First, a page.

Should I unstring the bow after shooting? With today’s materials if you are shooting
with some regularity, it is safer to leave the bow strung. If you are putting it
away after the hunting season or for an extended period of time, go ahead and unstring
it. But, do not stand it in a corner or lay it under a bed, because over time this
can cause a limb to twist.
Bow storage: You can hang a strung bow by the string on two pegs. An unstrung bow
can be hung by the upper limb tip on a V-tip rack or by the string on one peg. Another
way is to use two pegs that are in line the with the ends of the handle, not out
on the limbs.
Stringing the bow: String and unstring the bow using only a tip-to-tip bow stringer.
Do notuse the push-pull method or the step-through, over the hip method. To do
so can be dangerous to you and the bow.
Arrow Speed: There are so many factors that come in to play that it is not possible
to state with complete accuracy how fast a given bow will shoot. There are four major
factors that affect arrow speed: draw length, bow weight, arrow weight and brace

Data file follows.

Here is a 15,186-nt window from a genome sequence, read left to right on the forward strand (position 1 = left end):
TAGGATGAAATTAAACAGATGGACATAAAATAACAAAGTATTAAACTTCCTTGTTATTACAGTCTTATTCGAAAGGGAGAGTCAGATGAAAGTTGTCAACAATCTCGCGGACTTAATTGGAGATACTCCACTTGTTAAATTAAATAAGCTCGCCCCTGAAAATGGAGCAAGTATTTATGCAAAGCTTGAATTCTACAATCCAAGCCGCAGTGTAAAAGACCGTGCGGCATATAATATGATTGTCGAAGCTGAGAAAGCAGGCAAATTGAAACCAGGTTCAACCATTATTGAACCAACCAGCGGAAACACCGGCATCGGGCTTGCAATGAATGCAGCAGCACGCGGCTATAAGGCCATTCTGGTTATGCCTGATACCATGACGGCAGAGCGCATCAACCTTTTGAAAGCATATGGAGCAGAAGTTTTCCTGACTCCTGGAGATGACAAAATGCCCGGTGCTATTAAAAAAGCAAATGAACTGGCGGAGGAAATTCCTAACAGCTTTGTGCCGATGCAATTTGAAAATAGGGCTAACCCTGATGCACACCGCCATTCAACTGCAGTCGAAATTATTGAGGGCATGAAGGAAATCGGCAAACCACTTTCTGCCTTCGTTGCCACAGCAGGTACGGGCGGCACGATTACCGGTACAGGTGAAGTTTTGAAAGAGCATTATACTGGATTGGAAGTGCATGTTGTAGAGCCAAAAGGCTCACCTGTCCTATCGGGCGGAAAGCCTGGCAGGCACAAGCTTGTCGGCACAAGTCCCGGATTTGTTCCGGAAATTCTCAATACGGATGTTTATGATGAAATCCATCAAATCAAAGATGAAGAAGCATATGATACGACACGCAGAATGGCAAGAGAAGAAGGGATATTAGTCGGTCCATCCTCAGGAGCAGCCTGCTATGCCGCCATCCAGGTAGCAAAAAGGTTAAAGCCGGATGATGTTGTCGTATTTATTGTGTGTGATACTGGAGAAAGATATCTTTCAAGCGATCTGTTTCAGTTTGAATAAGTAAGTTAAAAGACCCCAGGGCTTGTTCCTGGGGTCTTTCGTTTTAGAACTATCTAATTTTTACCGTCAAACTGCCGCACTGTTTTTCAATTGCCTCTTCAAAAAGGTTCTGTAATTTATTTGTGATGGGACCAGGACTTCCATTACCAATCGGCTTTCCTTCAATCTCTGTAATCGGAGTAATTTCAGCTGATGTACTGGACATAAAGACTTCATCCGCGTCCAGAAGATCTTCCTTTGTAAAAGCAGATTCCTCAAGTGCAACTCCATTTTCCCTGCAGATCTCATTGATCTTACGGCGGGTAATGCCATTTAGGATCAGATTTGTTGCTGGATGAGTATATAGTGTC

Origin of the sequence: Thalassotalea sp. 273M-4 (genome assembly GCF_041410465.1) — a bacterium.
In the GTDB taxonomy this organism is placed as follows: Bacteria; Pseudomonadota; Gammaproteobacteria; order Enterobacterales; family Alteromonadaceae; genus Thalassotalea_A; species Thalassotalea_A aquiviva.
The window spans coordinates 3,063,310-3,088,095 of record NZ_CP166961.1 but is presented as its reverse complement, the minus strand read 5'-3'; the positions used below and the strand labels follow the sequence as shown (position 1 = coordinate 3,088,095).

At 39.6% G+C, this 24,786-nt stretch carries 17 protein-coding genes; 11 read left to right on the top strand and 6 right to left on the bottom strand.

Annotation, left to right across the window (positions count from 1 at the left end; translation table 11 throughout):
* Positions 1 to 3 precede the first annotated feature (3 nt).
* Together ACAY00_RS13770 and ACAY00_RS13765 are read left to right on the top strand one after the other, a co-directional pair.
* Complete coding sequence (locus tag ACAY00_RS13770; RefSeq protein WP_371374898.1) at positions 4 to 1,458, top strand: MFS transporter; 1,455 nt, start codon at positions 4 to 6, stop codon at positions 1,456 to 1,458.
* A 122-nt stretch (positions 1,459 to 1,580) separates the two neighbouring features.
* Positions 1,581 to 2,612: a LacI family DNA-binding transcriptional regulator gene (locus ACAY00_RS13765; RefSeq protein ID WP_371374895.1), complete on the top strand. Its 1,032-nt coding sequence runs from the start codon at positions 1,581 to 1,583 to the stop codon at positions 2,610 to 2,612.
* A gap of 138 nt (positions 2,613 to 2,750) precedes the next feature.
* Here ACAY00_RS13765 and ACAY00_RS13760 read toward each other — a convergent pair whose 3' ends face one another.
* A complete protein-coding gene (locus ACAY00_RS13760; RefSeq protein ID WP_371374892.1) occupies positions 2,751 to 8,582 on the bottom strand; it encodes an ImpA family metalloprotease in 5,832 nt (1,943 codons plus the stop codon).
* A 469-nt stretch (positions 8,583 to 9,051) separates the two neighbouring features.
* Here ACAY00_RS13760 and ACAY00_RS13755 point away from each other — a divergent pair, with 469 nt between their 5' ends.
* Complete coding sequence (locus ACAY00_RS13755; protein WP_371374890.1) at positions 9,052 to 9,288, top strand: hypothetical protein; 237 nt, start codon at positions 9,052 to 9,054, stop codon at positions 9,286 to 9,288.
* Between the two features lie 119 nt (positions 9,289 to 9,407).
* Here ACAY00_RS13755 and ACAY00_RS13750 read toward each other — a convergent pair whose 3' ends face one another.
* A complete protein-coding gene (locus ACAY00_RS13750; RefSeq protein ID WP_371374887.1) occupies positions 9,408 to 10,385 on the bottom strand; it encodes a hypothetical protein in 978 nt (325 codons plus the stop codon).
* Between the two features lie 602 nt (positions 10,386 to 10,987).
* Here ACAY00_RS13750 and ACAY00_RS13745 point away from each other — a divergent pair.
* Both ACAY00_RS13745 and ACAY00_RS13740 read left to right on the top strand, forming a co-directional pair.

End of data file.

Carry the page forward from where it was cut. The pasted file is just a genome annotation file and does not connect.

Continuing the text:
height. Any change to one or more of these factors will change the arrow speed.
My bows are designed to pull at a rate gain of 3 lbs. per inch of draw.
Arrows: You can shoot wood, aluminum or carbon. Just make sure to follow the arrow
chart, especially on the carbon arrows. If you're used to adding 5 lbs. for the 1"
broad head clearance and 5 lbs. for use of Fast Flight Strings for wood arrows, it's
not the same with Carbon. You go backwards on the carbon charts before you add some
back in. I prefer 10-11 grains of arrow weight per pound of draw weight. For example
a 50 lb. bow would shoot a 500-550 grain arrow. Sometimes not an easy thing to accomplish
with the lightweight carbon arrows.